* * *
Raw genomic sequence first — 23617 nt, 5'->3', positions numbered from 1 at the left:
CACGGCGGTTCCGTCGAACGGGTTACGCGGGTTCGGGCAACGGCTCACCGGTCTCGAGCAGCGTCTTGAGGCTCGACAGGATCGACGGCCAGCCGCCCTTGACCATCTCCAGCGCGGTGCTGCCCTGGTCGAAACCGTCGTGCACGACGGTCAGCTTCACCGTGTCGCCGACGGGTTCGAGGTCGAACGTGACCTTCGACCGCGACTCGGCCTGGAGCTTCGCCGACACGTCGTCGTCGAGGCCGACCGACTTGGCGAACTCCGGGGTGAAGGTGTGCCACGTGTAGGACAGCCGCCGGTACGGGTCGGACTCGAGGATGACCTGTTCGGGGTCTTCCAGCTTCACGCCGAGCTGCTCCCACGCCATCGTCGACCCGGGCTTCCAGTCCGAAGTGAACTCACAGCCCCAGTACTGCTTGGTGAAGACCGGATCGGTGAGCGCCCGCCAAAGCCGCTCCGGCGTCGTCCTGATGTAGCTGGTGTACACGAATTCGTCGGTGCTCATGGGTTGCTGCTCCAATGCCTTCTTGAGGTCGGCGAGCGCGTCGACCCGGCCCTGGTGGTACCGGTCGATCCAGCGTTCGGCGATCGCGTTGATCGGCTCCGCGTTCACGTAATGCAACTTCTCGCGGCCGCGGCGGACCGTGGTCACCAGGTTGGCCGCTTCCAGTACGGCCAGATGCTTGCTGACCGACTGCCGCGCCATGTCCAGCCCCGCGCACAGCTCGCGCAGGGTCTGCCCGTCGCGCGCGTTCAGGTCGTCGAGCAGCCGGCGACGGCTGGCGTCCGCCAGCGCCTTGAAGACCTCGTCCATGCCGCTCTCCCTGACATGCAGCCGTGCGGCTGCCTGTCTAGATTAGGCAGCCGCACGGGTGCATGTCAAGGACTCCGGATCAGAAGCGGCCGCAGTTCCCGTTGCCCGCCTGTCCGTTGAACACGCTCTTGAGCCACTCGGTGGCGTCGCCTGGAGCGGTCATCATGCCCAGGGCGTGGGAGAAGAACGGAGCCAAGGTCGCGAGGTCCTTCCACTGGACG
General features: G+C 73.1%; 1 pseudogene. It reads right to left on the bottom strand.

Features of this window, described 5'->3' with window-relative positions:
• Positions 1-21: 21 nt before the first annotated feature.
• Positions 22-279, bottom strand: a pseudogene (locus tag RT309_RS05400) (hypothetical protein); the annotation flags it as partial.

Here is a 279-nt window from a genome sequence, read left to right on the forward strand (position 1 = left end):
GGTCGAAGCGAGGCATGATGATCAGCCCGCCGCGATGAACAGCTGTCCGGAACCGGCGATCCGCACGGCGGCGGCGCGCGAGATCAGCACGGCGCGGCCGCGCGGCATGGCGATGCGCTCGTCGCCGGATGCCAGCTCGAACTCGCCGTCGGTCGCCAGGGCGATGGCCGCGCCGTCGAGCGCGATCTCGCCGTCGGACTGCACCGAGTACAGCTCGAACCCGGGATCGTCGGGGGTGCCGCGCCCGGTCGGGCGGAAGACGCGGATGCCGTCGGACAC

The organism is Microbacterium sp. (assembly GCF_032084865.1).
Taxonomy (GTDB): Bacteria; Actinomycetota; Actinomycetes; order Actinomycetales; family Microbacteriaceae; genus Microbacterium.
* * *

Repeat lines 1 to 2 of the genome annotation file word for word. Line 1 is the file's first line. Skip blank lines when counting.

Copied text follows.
Raw genomic sequence first — 23617 nt, 5'->3', positions numbered from 1 at the left:
CACGGCGGTTCCGTCGAACGGGTTACGCGGGTTCGGGCAACGGCTCACCGGTCTCGAGCAGCGTCTTGAGGCTCGACAGGATCGACGGCCAGCCGCCCTTGACCATCTCCAGCGCGGTGCTGCCCTGGTCGAAACCGTCGTGCACGACGGTCAGCTTCACCGTGTCGCCGACGGGTTCGAGGTCGAACGTGACCTTCGACCGCGACTCGGCCTGGAGCTTCGCCGACACGTCGTCGTCGAGGCCGACCGACTTGGCGAACTCCGGGGTGAAGGTGTGCCACGTGTAGGACAGCCGCCGGTACGGGTCGGACTCGAGGATGACCTGTTCGGGGTCTTCCAGCTTCACGCCGAGCTGCTCCCACGCCATCGTCGACCCGGGCTTCCAGTCCGAAGTGAACTCACAGCCCCAGTACTGCTTGGTGAAGACCGGATCGGTGAGCGCCCGCCAAAGCCGCTCCGGCGTCGTCCTGATGTAGCTGGTGTACACGAATTCGTCGGTGCTCATGGGTTGCTGCTCCAATGCCTTCTTGAGGTCGGCGAGCGCGTCGACCCGGCCCTGGTGGTACCGGTCGATCCAGCGTTCGGCGATCGCGTTGATCGGCTCCGCGTTCACGTAATGCAACTTCTCGCGGCCGCGGCGGACCGTGGTCACCAGGTTGGCCGCTTCCAGTACGGCCAGATGCTTGCTGACCGACTGCCGCGCCATGTCCAGCCCCGCGCACAGCTCGCGCAGGGTCTGCCCGTCGCGCGCGTTCAGGTCGTCGAGCAGCCGGCGACGGCTGGCGTCCGCCAGCGCCTTGAAGACCTCGTCCATGCCGCTCTCCCTGACATGCAGCCGTGCGGCTGCCTGTCTAGATTAGGCAGCCGCACGGGTGCATGTCAAGGACTCCGGATCAGAAGCGGCCGCAGTTCCCGTTGCCCGCCTGTCCGTTGAACACGCTCTTGAGCCACTCGGTGGCGTCGCCTGGAGCGGTCATCATGCCCAGGGCGTGGGAGAAGAACGGAGCCAAGGTCGCGAGGTCCTTCCACTGGACG